Washington, D.C.-based law firm Cohen Milstein Hausfeld & Toll threw down
the gauntlet Tuesday, filing a class action
lawsuit in the Superior Court of the District of Columbia against
Verizon Internet Services Inc. and parent company Verizon Communications
The suit, brought by Bruce and Leslie Forrest on behalf of themselves and
other Verizon DSL customers, charges the company with breach of contract;
violation of Virginia Consumer Protection; untrue, deceptive or misleading
advertising; and negligent misrepresentation concerning the fulfillment of
promises made about its DSL service.
The suit alleges that Verizon has aggressively marketed its service with
advertisements claiming “your Internet access will always be on,” “you’ll
never have to waste time dialing up access or get frustrated by a busy
signal,” and “when you want to go online to work or to play, you’ll be able
to. Guaranteed.” Additionally, the Access Agreement, posted on its Web site,
says, “the Service is generally available daily, seven days a week, except
for regularly scheduled maintenance.”
But the suit claims that Verizon Internet Services (VIS) subscribers have
experienced significant disruptions in service, installation and obtaining
technical service. Numerous sites have surfaced on the Web, giving
dissatisfied Verizon customers a chance to air their grievances against the
company. Other subscribers have gone to newspapers to tell their stories.
Larry Plumb, director of Broadband Media Relations for Verizon, said he
could not comment on the lawsuit. However, he noted that DSL is a new
industry with complicated and rapidly evolving technology.
“This is a situation that is facing the entire industry,” Plumb said. “At
Verizon we support DSL, we continue to support DSL and we stand behind our
But Cohen Milstein Partner Gary E. Mason told InternetNews Radio Thursday
that the newness or complexity of the service is no excuse for not following
through on promises.
“I don’t think it’s any excuse for any new service to say, “Hey, you know,
we’re still working the bugs out, we’re sorry,” because that should be
disclosed,” Mason said. “People should be made aware of that because people
have choices and they don’t have to choose Verizon DSL. They can choose, in
most areas, cable providers, or they can choose to stick with their modems.
Why pay a $20 premium when they can get the same speeds with the modems they
have. I think consumers need to be advised of what they really can expect of
the service, but that’s not the message they’re sending out in their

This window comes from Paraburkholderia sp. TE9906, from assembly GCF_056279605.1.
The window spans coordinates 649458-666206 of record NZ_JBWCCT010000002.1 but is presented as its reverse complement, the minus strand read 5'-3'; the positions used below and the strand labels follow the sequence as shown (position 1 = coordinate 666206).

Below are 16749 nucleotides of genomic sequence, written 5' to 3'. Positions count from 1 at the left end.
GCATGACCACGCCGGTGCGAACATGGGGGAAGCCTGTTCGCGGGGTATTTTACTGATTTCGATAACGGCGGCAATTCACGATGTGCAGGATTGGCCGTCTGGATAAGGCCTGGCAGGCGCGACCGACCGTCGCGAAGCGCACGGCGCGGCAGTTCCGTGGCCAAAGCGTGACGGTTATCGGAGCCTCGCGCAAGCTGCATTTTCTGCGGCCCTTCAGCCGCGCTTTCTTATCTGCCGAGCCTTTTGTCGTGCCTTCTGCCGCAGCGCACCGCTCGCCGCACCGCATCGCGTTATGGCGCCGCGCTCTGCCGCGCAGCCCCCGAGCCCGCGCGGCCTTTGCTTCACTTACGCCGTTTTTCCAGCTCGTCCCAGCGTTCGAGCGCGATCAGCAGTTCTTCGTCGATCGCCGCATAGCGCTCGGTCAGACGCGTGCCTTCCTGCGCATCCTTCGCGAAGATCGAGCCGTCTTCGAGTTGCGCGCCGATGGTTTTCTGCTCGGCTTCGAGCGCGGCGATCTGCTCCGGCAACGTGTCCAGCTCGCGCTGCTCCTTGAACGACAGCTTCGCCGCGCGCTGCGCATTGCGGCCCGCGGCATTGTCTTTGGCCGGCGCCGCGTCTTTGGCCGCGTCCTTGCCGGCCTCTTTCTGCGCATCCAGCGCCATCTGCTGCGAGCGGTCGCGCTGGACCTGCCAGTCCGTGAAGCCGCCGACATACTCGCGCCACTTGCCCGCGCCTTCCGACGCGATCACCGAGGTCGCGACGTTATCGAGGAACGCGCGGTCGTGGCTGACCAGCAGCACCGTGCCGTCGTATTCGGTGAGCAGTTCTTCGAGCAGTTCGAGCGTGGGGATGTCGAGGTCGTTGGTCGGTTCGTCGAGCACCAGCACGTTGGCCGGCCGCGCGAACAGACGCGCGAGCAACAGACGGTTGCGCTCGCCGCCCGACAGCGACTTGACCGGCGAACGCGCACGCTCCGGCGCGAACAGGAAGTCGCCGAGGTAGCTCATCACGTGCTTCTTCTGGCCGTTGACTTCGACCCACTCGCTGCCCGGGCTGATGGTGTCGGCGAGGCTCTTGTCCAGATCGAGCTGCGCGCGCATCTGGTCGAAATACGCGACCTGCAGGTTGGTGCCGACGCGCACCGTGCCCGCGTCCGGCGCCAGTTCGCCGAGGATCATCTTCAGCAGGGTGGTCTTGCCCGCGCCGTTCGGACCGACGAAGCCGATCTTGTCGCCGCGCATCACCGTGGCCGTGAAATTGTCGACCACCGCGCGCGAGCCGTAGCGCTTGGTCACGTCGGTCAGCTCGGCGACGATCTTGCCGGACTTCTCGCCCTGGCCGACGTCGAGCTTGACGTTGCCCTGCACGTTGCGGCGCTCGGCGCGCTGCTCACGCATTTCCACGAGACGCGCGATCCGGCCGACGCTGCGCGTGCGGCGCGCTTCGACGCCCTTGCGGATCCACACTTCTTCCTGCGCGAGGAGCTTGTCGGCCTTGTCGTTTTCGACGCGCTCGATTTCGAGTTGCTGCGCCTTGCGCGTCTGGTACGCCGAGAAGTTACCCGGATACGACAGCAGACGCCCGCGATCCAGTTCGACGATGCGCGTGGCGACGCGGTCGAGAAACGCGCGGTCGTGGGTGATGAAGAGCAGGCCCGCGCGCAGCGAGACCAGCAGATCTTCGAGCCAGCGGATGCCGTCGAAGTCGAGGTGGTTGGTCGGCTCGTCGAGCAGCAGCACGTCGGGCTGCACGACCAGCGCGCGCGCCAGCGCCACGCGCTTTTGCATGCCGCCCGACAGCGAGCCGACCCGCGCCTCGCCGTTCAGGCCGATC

advertisements and their agreements to people. To the contrary, they’re
saying “we’re going to provide you ultra high-speed service that’s always on
and other than regularly scheduled maintenance you’re always going to have
access to the service.”
The law suit offers up numerous examples of dissatisfied customers,
including Lauri Sallady, whose story was reported in The New York
Times. The suit said Sallady was unable to access her Internet account
through Verizon DSL for 19 days, preventing her from retrieving business
e-mail and responding to e-mail from clients. According to the suit, instead
of taking responsibility for the problem, Verizon blamed the failure on
troubled DSL wholesaler NorthPoint Communications. The suit also referred to
periods in October and November when the service in greater Boston dropped
sharply. The suit said customers reported that they lost service for days
and even weeks or that the speed of the service was less than that of a
dial-up modem. The suit refers to other subscribers who waited as much as
four months to have the service implemented once it had been ordered.
The Forrests, the lead plaintiffs in the suit, signed up for the service in
August 2000. The suit says they were told service would
be implemented on
Aug. 14, 2000. “After numerous calls to technical support, significant
waiting time (sometimes as long as 90 minutes) and an unsuccessful in-home
service call, the Forrests cancelled their service in December 2000,” the
“It’s really sort of astonishing the degree of animosity [members of the
class] have towards this utility or consumer service provider,” Mason said.
“People are very, very frustrated beyond anything I’ve seen before. Web
sites are going up, people are really upset about how they’ve been treated
by this company.”
The suit seeks compensation for Verizon customers and also an injunction
preventing the company from selling DSL service until the problems
identified in the suit are resolved.
InternetNews Radio Host Brian McWilliams contributed to this story.